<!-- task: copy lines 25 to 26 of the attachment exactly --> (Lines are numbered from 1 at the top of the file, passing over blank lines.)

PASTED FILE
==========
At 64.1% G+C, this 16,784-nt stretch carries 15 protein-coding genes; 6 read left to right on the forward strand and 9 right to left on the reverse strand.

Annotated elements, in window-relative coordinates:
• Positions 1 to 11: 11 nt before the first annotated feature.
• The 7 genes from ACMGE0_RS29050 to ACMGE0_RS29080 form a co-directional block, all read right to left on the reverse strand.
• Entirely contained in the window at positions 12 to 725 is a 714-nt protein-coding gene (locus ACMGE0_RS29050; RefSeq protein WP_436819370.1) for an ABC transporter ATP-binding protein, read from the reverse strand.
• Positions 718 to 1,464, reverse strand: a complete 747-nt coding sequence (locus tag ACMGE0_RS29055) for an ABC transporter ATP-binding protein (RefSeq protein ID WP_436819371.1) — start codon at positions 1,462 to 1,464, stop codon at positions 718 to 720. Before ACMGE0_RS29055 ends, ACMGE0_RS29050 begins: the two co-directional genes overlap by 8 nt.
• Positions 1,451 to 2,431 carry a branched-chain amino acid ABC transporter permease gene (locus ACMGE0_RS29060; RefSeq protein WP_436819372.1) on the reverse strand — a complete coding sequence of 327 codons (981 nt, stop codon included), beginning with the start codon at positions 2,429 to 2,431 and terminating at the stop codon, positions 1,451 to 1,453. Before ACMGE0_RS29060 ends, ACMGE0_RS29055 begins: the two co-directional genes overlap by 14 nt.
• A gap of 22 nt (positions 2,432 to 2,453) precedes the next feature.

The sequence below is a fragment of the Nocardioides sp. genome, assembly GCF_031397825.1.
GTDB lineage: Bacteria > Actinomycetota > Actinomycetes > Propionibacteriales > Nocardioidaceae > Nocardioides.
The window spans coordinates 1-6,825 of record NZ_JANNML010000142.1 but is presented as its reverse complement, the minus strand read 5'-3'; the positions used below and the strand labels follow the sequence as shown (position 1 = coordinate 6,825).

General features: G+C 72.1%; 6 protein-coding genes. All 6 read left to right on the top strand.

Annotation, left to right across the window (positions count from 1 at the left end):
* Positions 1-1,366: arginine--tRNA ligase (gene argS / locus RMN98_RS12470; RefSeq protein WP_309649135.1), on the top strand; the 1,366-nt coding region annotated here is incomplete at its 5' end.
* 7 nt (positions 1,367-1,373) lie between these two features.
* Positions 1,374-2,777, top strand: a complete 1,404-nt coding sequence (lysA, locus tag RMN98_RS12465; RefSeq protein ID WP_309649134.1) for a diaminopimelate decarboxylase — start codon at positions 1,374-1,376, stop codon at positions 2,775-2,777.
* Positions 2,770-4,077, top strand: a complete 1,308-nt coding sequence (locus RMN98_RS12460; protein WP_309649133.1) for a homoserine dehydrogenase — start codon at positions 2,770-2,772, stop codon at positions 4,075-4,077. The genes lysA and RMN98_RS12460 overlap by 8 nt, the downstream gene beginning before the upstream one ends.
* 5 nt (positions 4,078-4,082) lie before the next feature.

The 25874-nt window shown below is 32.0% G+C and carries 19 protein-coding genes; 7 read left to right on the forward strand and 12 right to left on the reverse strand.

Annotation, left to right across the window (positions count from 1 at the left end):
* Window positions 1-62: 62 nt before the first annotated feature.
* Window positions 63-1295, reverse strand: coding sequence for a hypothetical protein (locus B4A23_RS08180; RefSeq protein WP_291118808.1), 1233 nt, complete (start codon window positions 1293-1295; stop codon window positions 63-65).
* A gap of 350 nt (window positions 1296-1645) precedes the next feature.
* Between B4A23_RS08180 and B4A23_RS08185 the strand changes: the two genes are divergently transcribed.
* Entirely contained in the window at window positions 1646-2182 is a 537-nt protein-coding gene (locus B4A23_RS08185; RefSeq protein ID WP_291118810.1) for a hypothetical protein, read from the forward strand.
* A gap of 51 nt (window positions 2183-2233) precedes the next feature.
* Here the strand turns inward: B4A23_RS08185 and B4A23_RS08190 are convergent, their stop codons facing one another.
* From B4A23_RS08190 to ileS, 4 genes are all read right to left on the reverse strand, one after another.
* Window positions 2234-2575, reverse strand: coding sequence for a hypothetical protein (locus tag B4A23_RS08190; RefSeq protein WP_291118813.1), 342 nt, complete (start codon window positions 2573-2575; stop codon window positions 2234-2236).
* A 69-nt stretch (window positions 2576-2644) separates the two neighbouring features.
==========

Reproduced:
* Entirely contained in the window at window positions 1646-2182 is a 537-nt protein-coding gene (locus B4A23_RS08185; RefSeq protein ID WP_291118810.1) for a hypothetical protein, read from the forward strand.
* A gap of 51 nt (window positions 2183-2233) precedes the next feature.